by Michael Dorf
As promised yesterday, this is the third post in my series on Hobby Lobby. Today, I want to focus on what may strike many as a peculiar aspect of the Hobby Lobby case: the idea that religious claimants are entitled to rely on empirically false propositions to ground their legal claims to exceptions. I too found this peculiar at first, but after giving it some thought, I have concluded that it makes sense, as I shall now try to explain.
Both before and since the Hobby Lobby decision, I have sometimes seen (e.g., here) the following criticism of one aspect of the plaintiffs' claims: Some of the methods of contraception to which the plaintiffs object do indeed work by destroying a zygote or embryo and so they can be understood as a form of abortion to which they have a serious religious objection; but other methods (such as the IUD and the "morning after pill") that the plaintiffs claim work as abortifacients do not in fact work that way, and so the plaintiffs' religious objection to abortion should not count as even a prima facie objection to these other methods.
Before analyzing this line of argument--which I'll call the "truthiness critique" to denote the idea that people are entitled to their own opinions but not their own facts--I should explain that the move it criticizes probably didn't play a role in the Hobby Lobby decision itself, although one cannot be sure. Justice Alito says for the majority at one point: "The owners of the businesses have religious objections to abortion, and according to their religious beliefs the four contraceptive methods at issue are abortifacients." That language suggests that whether the contraceptive methods are abortifacients is a matter of "religious belief." Assuming that there is an agreed-upon definition of abortifacient, Justice Alito appears to be saying that the crucial question is not whether the contraception methods really are abortifacients, but whether they plaintiffs believe that they are.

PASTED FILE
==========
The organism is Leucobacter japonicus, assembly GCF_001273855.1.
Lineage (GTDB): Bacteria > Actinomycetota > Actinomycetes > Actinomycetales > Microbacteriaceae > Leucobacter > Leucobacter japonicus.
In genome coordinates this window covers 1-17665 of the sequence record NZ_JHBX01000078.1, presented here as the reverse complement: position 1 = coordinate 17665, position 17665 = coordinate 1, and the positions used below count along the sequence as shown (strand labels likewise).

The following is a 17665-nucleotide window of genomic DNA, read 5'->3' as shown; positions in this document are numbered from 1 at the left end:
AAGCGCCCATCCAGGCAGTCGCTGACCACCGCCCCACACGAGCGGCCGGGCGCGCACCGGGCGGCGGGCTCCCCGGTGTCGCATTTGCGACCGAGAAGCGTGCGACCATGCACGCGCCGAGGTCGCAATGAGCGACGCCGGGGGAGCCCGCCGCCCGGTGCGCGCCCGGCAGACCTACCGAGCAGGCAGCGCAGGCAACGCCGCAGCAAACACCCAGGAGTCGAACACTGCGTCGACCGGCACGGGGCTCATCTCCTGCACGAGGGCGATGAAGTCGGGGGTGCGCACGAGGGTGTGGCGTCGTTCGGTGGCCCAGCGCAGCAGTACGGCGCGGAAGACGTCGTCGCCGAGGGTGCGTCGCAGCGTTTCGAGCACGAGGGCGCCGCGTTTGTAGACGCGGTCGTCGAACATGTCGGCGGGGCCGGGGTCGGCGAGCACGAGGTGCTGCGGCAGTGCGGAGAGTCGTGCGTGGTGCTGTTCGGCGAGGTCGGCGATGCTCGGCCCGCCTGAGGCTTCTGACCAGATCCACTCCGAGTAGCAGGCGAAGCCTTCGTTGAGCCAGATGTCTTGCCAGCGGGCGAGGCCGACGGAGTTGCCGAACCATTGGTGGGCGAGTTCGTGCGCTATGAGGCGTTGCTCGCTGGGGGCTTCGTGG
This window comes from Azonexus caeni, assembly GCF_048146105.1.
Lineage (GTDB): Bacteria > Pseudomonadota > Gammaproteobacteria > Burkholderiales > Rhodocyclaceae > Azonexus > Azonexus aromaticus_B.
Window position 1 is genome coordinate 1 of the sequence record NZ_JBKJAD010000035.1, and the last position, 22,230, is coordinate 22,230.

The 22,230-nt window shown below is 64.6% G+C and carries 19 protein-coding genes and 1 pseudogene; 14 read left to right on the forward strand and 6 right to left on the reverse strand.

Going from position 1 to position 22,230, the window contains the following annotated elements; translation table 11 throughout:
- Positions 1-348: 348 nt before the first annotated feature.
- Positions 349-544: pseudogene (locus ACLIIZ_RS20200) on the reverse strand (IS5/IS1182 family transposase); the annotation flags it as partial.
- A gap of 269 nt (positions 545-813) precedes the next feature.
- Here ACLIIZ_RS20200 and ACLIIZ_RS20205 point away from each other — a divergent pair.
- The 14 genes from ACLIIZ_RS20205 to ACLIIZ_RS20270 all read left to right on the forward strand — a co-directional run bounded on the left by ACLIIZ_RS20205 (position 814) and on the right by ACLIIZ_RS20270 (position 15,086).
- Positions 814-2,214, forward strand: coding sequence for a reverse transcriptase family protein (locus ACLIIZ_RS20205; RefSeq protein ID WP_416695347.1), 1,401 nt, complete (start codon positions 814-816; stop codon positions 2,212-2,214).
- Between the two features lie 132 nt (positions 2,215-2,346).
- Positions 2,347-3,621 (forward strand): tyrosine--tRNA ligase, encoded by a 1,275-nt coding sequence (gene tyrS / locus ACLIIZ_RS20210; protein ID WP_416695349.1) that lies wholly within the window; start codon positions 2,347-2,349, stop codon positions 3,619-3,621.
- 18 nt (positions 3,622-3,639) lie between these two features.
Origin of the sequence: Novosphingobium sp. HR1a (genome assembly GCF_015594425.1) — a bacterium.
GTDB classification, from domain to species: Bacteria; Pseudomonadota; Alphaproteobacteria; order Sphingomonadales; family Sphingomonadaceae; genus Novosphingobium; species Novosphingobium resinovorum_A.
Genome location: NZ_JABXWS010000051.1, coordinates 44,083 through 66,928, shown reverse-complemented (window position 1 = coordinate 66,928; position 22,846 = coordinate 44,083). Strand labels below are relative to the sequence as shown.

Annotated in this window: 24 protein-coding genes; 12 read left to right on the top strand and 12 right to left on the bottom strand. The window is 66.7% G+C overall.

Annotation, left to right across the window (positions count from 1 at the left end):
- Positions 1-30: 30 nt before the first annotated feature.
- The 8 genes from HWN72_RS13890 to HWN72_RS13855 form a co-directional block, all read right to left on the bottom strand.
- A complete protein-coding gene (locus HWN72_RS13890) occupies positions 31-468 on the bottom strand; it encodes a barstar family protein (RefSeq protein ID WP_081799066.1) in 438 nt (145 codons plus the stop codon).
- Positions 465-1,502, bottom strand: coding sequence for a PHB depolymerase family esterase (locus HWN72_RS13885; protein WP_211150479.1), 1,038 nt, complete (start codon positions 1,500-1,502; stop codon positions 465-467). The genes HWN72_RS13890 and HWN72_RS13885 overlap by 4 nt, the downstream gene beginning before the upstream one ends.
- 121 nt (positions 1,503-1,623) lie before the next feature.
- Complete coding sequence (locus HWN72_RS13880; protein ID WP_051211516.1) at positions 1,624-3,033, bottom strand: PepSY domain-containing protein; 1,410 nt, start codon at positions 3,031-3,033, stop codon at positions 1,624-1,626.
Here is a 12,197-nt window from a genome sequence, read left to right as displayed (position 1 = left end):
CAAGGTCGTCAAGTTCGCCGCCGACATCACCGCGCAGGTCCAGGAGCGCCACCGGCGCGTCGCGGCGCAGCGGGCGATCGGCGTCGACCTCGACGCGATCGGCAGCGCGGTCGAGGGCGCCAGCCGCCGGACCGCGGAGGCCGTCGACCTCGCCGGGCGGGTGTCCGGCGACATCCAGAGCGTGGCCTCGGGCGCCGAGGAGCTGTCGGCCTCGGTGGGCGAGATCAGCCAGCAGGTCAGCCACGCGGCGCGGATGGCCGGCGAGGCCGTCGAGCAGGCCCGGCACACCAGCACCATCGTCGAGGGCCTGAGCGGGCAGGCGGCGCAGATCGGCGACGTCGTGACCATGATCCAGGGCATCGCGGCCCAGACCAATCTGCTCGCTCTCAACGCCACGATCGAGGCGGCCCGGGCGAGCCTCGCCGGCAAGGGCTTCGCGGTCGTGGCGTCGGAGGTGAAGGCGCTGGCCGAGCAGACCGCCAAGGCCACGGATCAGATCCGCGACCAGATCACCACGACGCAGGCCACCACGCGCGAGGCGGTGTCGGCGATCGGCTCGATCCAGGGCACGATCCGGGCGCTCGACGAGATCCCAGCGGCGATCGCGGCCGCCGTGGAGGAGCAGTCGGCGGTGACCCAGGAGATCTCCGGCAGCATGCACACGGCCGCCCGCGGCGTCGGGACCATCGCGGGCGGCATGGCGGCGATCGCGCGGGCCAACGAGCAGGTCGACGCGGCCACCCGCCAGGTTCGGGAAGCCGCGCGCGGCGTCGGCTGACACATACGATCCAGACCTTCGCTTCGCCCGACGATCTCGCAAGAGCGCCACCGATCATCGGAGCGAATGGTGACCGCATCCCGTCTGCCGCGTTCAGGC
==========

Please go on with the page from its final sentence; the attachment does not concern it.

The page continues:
Nevertheless, the dissent does not challenge the majority using the truthiness critique and it's also possible to read Justice Alito more narrowly. He may just mean that there is a dispute over the meaning of "abortifacient." Is a contraceptive method an abortifacient if it destroys a zygote before implantation? A devout pro-life believer may say yes, even if scientists use the terms "abortion" and "abortifacient" only to refer to methods that operate after implantation.
In any event, I'm interested in the truthiness critique more generally, regardless of the role, if any, it played in Hobby Lobby. My bottom line is now this: I think that the truthiness critique is ultimately mistaken because it assumes that religion only makes spiritual and normative claims, not empirical claims. The fancy way to put this idea is, as the late evolutionary biologist Stephen Jay Gould put it, that science and religion are "non-overlapping magisteria", each with a legitimate claim to its own authority. Science tells us "how the heavens go," whereas religion tells us "how to go to heaven."
Gould was not naive, and so he recognized that many (perhaps most) religious people do not actually regard science and religion as non-overlapping. He offered the concept of non-overlapping magisteria as a means by which to supress the conflict between science and religion. But the very existence of such conflict showed that the magisteria do overlap in many people's minds.